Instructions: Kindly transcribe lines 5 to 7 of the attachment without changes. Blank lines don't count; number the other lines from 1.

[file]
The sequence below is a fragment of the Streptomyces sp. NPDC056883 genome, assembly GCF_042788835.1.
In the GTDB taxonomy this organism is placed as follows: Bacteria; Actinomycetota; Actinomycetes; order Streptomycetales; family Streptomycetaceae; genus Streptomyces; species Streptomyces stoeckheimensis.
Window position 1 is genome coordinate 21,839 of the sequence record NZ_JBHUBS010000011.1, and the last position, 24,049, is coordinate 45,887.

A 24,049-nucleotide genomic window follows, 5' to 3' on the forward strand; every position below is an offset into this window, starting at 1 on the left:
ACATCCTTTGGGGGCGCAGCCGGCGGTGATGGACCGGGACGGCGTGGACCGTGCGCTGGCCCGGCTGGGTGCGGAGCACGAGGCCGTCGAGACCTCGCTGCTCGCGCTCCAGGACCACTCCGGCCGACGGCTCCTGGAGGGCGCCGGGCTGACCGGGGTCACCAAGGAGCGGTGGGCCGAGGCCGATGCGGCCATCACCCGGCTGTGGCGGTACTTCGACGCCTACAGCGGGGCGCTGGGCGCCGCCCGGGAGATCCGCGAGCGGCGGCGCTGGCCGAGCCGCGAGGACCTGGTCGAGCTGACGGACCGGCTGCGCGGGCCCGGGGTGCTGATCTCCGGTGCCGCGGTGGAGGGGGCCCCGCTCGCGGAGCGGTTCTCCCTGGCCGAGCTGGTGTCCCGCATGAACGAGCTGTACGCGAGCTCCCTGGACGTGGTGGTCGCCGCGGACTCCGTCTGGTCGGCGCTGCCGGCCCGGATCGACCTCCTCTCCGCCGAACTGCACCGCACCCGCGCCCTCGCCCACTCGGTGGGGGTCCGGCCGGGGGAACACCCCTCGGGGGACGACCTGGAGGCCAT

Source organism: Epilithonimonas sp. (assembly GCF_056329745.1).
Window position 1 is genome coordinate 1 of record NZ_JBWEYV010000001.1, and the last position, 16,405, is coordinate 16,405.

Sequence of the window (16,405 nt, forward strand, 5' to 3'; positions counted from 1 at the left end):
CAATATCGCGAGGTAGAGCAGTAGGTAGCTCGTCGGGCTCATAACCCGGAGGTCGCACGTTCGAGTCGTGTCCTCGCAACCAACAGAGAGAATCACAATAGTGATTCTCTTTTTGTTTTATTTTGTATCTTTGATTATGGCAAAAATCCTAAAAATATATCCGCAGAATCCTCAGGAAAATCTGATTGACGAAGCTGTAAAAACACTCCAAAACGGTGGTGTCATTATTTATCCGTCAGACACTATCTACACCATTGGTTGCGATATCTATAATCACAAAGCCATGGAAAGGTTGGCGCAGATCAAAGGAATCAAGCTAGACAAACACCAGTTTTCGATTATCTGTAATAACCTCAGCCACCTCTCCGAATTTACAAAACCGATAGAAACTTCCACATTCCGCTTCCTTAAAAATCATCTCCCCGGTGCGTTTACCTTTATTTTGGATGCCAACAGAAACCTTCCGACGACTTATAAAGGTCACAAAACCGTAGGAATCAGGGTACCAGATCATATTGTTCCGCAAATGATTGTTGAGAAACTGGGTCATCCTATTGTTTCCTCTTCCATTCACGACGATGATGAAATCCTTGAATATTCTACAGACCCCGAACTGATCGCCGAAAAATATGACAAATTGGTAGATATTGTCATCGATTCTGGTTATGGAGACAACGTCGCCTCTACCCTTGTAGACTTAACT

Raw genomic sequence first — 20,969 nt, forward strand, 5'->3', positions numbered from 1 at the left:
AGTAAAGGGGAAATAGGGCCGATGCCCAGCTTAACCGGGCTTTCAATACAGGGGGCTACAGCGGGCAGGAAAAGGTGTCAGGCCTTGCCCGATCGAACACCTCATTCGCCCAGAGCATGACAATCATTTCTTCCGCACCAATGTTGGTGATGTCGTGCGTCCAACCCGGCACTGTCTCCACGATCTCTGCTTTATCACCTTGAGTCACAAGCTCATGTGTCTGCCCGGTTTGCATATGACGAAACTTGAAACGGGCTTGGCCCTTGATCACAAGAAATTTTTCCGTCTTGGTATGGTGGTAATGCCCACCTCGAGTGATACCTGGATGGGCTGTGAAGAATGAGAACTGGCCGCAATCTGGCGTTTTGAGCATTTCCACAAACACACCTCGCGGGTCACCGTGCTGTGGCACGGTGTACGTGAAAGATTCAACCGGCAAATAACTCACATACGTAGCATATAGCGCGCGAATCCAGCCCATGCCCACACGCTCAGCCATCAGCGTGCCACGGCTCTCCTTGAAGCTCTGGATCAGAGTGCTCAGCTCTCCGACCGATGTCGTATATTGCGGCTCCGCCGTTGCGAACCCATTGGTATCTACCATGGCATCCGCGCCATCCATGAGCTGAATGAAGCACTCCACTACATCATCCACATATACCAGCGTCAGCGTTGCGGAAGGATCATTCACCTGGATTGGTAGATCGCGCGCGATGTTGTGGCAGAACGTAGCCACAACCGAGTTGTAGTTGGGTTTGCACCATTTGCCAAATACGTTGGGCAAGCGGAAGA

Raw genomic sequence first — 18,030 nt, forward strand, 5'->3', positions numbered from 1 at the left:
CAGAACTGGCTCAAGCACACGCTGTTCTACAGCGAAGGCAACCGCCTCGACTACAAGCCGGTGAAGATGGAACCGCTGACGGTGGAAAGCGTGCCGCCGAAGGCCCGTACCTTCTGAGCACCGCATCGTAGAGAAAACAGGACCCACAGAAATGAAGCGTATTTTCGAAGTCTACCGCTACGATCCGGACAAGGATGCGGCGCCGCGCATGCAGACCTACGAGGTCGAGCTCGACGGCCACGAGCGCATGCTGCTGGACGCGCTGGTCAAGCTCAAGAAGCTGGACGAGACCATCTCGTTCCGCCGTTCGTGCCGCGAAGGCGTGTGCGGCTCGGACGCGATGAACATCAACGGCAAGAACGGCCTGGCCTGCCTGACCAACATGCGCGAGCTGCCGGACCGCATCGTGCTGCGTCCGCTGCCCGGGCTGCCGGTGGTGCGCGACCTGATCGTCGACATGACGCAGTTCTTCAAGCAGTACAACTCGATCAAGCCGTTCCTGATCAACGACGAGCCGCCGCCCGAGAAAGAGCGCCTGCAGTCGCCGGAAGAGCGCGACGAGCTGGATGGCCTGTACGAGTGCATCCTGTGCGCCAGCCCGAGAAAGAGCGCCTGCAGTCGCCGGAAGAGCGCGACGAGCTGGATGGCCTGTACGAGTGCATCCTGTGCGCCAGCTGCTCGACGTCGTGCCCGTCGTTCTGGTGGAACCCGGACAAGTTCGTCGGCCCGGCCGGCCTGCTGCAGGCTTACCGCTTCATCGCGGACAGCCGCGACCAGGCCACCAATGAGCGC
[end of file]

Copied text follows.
ACATCCTTTGGGGGCGCAGCCGGCGGTGATGGACCGGGACGGCGTGGACCGTGCGCTGGCCCGGCTGGGTGCGGAGCACGAGGCCGTCGAGACCTCGCTGCTCGCGCTCCAGGACCACTCCGGCCGACGGCTCCTGGAGGGCGCCGGGCTGACCGGGGTCACCAAGGAGCGGTGGGCCGAGGCCGATGCGGCCATCACCCGGCTGTGGCGGTACTTCGACGCCTACAGCGGGGCGCTGGGCGCCGCCCGGGAGATCCGCGAGCGGCGGCGCTGGCCGAGCCGCGAGGACCTGGTCGAGCTGACGGACCGGCTGCGCGGGCCCGGGGTGCTGATCTCCGGTGCCGCGGTGGAGGGGGCCCCGCTCGCGGAGCGGTTCTCCCTGGCCGAGCTGGTGTCCCGCATGAACGAGCTGTACGCGAGCTCCCTGGACGTGGTGGTCGCCGCGGACTCCGTCTGGTCGGCGCTGCCGGCCCGGATCGACCTCCTCTCCGCCGAACTGCACCGCACCCGCGCCCTCGCCCACTCGGTGGGGGTCCGGCCGGGGGAACACCCCTCGGGGGACGACCTGGAGGCCAT

Source organism: Epilithonimonas sp. (assembly GCF_056329745.1).
Window position 1 is genome coordinate 1 of record NZ_JBWEYV010000001.1, and the last position, 16,405, is coordinate 16,405.